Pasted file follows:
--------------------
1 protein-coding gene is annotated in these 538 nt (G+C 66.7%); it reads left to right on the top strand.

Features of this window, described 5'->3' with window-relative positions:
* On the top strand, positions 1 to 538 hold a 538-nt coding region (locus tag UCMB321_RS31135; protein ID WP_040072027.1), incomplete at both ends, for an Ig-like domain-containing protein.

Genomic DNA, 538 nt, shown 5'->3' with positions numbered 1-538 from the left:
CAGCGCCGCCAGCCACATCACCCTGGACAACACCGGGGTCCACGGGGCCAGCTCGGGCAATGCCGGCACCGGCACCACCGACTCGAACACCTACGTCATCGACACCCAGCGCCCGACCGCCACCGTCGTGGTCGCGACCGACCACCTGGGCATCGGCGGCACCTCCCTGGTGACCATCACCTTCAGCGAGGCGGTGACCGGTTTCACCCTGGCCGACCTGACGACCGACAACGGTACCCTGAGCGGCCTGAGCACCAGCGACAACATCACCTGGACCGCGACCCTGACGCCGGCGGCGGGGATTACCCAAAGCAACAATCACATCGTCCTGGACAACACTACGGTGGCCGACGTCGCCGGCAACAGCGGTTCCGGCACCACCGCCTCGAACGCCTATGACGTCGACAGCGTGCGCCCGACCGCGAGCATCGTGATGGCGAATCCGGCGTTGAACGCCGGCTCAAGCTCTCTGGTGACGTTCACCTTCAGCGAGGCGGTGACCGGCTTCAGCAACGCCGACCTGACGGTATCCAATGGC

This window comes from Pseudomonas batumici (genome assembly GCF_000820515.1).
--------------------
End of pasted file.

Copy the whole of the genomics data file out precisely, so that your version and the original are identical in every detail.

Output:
1 protein-coding gene is annotated in these 538 nt (G+C 66.7%); it reads left to right on the top strand.

Features of this window, described 5'->3' with window-relative positions:
* On the top strand, positions 1 to 538 hold a 538-nt coding region (locus tag UCMB321_RS31135; protein ID WP_040072027.1), incomplete at both ends, for an Ig-like domain-containing protein.

Genomic DNA, 538 nt, shown 5'->3' with positions numbered 1-538 from the left:
CAGCGCCGCCAGCCACATCACCCTGGACAACACCGGGGTCCACGGGGCCAGCTCGGGCAATGCCGGCACCGGCACCACCGACTCGAACACCTACGTCATCGACACCCAGCGCCCGACCGCCACCGTCGTGGTCGCGACCGACCACCTGGGCATCGGCGGCACCTCCCTGGTGACCATCACCTTCAGCGAGGCGGTGACCGGTTTCACCCTGGCCGACCTGACGACCGACAACGGTACCCTGAGCGGCCTGAGCACCAGCGACAACATCACCTGGACCGCGACCCTGACGCCGGCGGCGGGGATTACCCAAAGCAACAATCACATCGTCCTGGACAACACTACGGTGGCCGACGTCGCCGGCAACAGCGGTTCCGGCACCACCGCCTCGAACGCCTATGACGTCGACAGCGTGCGCCCGACCGCGAGCATCGTGATGGCGAATCCGGCGTTGAACGCCGGCTCAAGCTCTCTGGTGACGTTCACCTTCAGCGAGGCGGTGACCGGCTTCAGCAACGCCGACCTGACGGTATCCAATGGC

This window comes from Pseudomonas batumici (genome assembly GCF_000820515.1).